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January
2006
The Known World
   by  Edward P. Jones

In one of the most acclaimed novels in recent memory, Edward P. Jones, two-time National Book Award finalist, tells the story of Henry Townsend, a black farmer and former slave who falls under the tutelage of William Robbins, the most powerful man in Manchester County, Virginia. Making certain he never circumvents the law, Townsend runs his affairs with unusual discipline. But when death takes him unexpectedly, his widow, Caldonia, can't uphold the estate's order and chaos ensues. In a daring and ambitious novel, Jones has woven a footnote of history into an epic that takes an unflinching look at slavery in all of its moral complexities.

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December
2005
Persepolis
   by  Marjane Satrapi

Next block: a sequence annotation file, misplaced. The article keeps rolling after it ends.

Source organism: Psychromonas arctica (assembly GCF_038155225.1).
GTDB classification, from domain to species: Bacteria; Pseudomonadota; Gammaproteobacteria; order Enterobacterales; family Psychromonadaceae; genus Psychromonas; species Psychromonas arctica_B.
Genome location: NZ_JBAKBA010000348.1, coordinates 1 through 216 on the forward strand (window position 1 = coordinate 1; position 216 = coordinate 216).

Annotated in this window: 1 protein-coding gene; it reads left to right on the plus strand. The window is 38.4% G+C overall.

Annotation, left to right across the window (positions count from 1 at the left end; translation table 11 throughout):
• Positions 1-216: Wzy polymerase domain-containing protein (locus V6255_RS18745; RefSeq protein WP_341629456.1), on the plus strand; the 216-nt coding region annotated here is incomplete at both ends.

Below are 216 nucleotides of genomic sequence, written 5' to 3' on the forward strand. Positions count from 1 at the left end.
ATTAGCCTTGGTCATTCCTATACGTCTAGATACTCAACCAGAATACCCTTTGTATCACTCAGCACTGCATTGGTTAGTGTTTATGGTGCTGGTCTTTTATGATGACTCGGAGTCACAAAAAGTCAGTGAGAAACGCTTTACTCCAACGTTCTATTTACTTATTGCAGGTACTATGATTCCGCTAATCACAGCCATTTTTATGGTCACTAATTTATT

Wise, funny, and heartbreaking, Persepolis is Marjane Satrapi's memoir of growing up in Iran during the Islamic Revolution. In powerful black-and-white comic strip images, Satrapi tells the story of her life in Tehran from ages six to fourteen, years that saw the overthrow of the Shah's regime, the triumph of the Islamic Revolution, and the devastating effects of war with Iraq. Persepolis paints an unforgettable portrait of daily life in Iran and of the bewildering contradictions between home life and public life. Marjane's child's-eye view of dethroned emperors, state-sanctioned whippings, and heroes of the revolution allows us to learn as she does the history of this fascinating country and of her own extraordinary family. Intensely personal, profoundly political, and wholly original, Persepolis is at once a story of growing up and a reminder of the human cost of war and political repression. It shows how we carry on, with laughter and tears, in the face of absurdity. And, finally, it introduces us to an irresistible little girl with whom we cannot help but fall in love.